Playing Your Assigned Familial Role


The thing about being in a family is, you get assigned a role within the family. They decide you’re a certain kind of person and, for the most part, treat you that way for most of your life. Growing up, I was the lazy kid who always made as little effort as possible just to get by. Even when I was a grown man, getting up at 2 am to write before I went to a 5 am dayjob shift, I still believed that’s who I was.

Anyway, we have family roles in our home, too. For instance, my wife is the one who Won’t Throw Anything Away. We live with a lot of clutter. I’ve always told myself that, if it were up to me, I would pitch out a great dumpster full of stuff so we would have more room. Can’t do that, though, because my wife collects blue glass bottles that she will Do Something With Someday, and jars of stones that she collected on a trip somewhere, which reminds her of the people and that time.

And it’s a touchy subject. From her perspective, we have a lot of useful things that could be kept neatly if we could just put them away. From mine, there’s no way I could know where everything goes and it would be like a wizard’s medicinal shop around here, with a thousand little drawers and shelves and boxes and cabinets. My failing is that I’m good at cleaning but terrible at creating order out of chaos. If it’s not simple, I can’t deal.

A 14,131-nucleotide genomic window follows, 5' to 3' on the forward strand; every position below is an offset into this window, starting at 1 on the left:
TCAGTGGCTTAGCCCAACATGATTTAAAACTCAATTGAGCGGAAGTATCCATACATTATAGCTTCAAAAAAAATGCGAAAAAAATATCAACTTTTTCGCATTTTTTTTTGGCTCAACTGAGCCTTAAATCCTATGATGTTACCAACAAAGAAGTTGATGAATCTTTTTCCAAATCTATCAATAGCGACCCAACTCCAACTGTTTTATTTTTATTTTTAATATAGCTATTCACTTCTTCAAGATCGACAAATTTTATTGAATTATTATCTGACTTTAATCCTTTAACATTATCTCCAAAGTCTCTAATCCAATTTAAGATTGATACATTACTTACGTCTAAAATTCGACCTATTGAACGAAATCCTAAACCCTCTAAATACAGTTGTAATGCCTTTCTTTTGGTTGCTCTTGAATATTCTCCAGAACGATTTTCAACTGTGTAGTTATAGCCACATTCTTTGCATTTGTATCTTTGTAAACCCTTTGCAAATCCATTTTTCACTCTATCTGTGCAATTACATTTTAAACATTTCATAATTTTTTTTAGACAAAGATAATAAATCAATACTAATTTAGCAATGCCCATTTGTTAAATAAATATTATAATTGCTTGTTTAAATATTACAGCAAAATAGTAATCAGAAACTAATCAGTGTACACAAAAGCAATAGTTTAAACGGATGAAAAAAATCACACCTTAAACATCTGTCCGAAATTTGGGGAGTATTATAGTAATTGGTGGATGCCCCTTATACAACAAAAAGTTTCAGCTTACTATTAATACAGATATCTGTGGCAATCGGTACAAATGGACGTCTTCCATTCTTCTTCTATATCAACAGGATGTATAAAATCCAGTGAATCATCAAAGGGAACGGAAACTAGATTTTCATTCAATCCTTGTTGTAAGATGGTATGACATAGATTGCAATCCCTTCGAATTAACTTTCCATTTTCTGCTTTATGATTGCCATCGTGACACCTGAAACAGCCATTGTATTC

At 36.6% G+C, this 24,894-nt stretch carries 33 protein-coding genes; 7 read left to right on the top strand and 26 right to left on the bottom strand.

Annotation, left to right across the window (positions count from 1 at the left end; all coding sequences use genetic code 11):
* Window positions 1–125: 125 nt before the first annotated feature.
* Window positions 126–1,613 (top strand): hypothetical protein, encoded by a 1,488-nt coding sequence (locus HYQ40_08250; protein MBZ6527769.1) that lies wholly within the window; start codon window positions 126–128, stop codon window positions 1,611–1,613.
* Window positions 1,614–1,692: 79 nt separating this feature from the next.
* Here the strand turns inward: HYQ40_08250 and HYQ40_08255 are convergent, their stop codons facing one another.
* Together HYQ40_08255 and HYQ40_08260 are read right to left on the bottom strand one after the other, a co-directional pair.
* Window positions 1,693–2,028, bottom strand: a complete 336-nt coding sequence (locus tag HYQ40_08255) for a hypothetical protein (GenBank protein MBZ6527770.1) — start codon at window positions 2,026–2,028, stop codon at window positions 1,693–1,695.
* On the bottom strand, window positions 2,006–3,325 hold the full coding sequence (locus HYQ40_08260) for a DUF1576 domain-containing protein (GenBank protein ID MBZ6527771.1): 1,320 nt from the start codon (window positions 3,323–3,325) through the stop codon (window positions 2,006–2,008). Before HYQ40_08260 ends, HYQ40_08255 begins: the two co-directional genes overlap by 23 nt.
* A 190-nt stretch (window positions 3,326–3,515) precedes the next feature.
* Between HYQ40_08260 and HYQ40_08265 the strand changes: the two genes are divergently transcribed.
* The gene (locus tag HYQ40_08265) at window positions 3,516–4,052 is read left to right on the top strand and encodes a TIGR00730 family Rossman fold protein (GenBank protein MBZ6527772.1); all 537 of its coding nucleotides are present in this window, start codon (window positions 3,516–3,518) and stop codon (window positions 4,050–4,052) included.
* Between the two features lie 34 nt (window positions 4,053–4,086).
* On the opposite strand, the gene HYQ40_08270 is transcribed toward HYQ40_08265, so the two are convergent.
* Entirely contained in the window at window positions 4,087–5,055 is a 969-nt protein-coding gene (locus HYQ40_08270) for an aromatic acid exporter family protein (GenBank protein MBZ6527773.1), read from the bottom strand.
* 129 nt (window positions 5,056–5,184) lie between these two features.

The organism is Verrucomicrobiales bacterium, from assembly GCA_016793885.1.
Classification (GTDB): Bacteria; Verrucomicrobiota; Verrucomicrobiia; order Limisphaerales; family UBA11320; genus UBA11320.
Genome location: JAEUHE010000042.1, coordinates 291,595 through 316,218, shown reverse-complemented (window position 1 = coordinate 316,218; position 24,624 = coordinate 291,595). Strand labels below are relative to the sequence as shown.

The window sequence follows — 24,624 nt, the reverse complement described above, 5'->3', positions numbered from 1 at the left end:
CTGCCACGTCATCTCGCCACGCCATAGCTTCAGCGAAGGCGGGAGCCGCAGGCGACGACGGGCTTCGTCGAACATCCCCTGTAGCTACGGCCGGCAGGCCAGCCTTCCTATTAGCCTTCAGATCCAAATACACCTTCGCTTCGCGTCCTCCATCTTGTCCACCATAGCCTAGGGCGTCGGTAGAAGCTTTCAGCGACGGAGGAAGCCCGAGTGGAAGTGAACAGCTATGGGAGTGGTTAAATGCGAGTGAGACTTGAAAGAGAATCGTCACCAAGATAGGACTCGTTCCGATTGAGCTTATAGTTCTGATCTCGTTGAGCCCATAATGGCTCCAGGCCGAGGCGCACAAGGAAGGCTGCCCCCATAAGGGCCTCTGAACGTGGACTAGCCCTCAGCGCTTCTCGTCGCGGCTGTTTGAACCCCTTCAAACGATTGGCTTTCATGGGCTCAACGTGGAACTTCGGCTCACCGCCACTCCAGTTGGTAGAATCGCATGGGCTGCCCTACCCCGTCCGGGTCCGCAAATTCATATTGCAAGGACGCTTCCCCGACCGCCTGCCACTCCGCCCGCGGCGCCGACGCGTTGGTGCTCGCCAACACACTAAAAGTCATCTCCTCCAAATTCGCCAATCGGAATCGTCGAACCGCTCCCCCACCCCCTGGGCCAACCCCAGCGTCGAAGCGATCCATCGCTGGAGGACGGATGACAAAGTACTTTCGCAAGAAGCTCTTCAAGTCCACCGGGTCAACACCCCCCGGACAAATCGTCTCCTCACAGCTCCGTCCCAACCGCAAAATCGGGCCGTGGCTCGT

So imagine my surprise last Friday when my wife just went nuts on the kitchen, digging out all the old equipment that we never use and will never use, so she can donate it.

The result: our kitchen is much nicer than it was. Other result, I had a mild hoarder’s reaction to seeing all my old cooking stuff in plastic bags marked “BLIND”. The insulated cookie sheets that are genuinely awesome (but we don’t bake anymore). The potato cutter that never really worked. The plastic mandolin that’s just too fragile. That old pan! I used to cook with that pan all the time! And… this thing? What is it? It might be useful if I figured out what it’s for.

Essentially, the family role that I’d imagined for myself was taken by my wife, and I found myself fighting the same urge to hold on to possessions that I’d always attributed to her.


If she’s ready to let go of things, I think it’s great and I support her. I certainly don’t want to undermine the work she’s doing. I just have to guard against playing her “role” now that she’s letting go of it.